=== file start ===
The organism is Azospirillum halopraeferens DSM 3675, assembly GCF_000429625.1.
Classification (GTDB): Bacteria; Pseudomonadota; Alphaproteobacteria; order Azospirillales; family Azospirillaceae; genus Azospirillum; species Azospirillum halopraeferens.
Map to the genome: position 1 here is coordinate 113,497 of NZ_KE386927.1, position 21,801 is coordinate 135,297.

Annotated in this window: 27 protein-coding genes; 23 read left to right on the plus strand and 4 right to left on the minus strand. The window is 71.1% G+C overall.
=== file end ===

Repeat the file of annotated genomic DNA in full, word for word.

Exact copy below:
The organism is Azospirillum halopraeferens DSM 3675, assembly GCF_000429625.1.
Classification (GTDB): Bacteria; Pseudomonadota; Alphaproteobacteria; order Azospirillales; family Azospirillaceae; genus Azospirillum; species Azospirillum halopraeferens.
Map to the genome: position 1 here is coordinate 113,497 of NZ_KE386927.1, position 21,801 is coordinate 135,297.

Annotated in this window: 27 protein-coding genes; 23 read left to right on the plus strand and 4 right to left on the minus strand. The window is 71.1% G+C overall.